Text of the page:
The 700 Club with Pat Robertson

Dennis Bakke

Co-founder and CEO (1994-2002), AES Corp., an international energy corporation which had $8.6 billion in revenue in 2002 with 40,000 employees in 31 countries

President and CEO of Imagine Schools, which operates 70 charter schools in 10 states

MBA, Harvard; graduate, University of Puget Sound


Dennis Bakke: Joy at Work GETTING STARTED
Bakke grew up enjoying work on his family farm in Washington state. After earning his Harvard MBA and working for the federal government for 6 years in Washington, D.C., he realized how central staff operations tend to exert "destructive tyranny" over organizations. When he and business strategist Roger Sant brainstormed forming a private-sector company to generate electricity, Sant said, "Let's make it fun." They launched AES in January 1982 with a $60,000 personal bank loan and $1 million from investors, including family members. One of their first steps was a 2-day retreat where the 20 employees hammered out their "shared values" - integrity, social responsibility, fairness and fun. To Bakke, fun is not the Friday afternoon beer blast or the annual holiday party. Rather, fun means a joy-filled, rewarding, creative work environment, free of autocratic supervisors and staff offices, where each and every employee can fully utilize his talents for success. Bakke says an organization's values can't change with the ups and downs of the stock price or be seen as a management tool or system that runs parallel to the operation.

Bakke's workplace philosophy: 1) It's a myth that the purpose of business is to make money and maximize profits for shareholders. The purpose of any business should be to provide a service to society in an economically sustainable manner. 2) Eliminate management, organization charts, job descriptions, hourly wages and the entire human resource department. 3) When given the opportunity to use our ability to reason, make decisions and take responsibility for our actions, we experience joy at work.

Today's management structures and attitudes towards workers are rooted in the Industrial Revolution. Managers can get educations, take responsibility, oversee budgets and make decisions. But workers are considered lazy and irresponsible, capable only of hourly wages, in need of constant training and supervision and not to be trusted to make sound decisions. But Bakke says decentralizing makes more sense, since lower-ranking people are most often closer to the problems and better positioned to come up with solutions.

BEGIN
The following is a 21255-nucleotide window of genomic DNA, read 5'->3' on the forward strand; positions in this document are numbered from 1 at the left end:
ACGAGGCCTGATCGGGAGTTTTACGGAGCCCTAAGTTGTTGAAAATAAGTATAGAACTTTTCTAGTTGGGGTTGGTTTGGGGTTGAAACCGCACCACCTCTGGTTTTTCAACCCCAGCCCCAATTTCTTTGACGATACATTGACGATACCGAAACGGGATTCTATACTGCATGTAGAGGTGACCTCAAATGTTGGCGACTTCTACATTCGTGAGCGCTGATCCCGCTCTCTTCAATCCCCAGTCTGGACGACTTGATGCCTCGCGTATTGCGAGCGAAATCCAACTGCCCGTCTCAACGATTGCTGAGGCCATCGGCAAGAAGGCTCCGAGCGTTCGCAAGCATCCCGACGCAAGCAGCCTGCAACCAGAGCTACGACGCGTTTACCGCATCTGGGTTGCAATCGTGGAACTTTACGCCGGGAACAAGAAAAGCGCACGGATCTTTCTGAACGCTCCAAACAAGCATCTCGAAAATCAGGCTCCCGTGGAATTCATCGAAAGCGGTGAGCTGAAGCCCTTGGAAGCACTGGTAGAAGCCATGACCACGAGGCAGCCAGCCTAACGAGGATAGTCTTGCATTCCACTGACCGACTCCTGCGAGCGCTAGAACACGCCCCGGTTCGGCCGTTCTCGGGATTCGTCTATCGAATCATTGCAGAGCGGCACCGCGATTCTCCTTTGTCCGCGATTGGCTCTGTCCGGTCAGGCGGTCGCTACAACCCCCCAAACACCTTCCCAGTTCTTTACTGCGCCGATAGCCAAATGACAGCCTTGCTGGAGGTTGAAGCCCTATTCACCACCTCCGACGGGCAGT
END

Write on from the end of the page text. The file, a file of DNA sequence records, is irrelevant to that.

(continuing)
In June 1992, as AES' shared values and principles campaign was well underway, nine technicians at AES' new plant in Shady Point, Okla., conspired to falsify water test results reported to EPA and the state of Oklahoma. AES also conducted two confidential and anonymous values surveys and no employee mentioned anything amiss. So, when the guilty Shady Point workers said they had falsified samples because they feared losing their jobs, Bakke and Sant were baffled. They issued an open letter: "No one at AES has ever lost his job for telling the truth, nor will they ever as long as we have anything to say about it." (Bakke took a 30 percent reduction in his pay that year as the most senior person responsible for adherence to AES values. Character is transparent.)

Between the Shady Point news and a Florida interest group's challenge to a new AES power plant, the stock price sank 60 percent. Bakke soon realized that the stock price was more important to most AES leaders and board members than the breach in AES values. Those who had applauded the management philosophy when the stock price was high now believed AES was foundering because of the very same decentralization, lack of organizational layers and unorthodox operating style. Bakke realized he had done a poor job of teaching the intrinsic worth of the shared-values concept.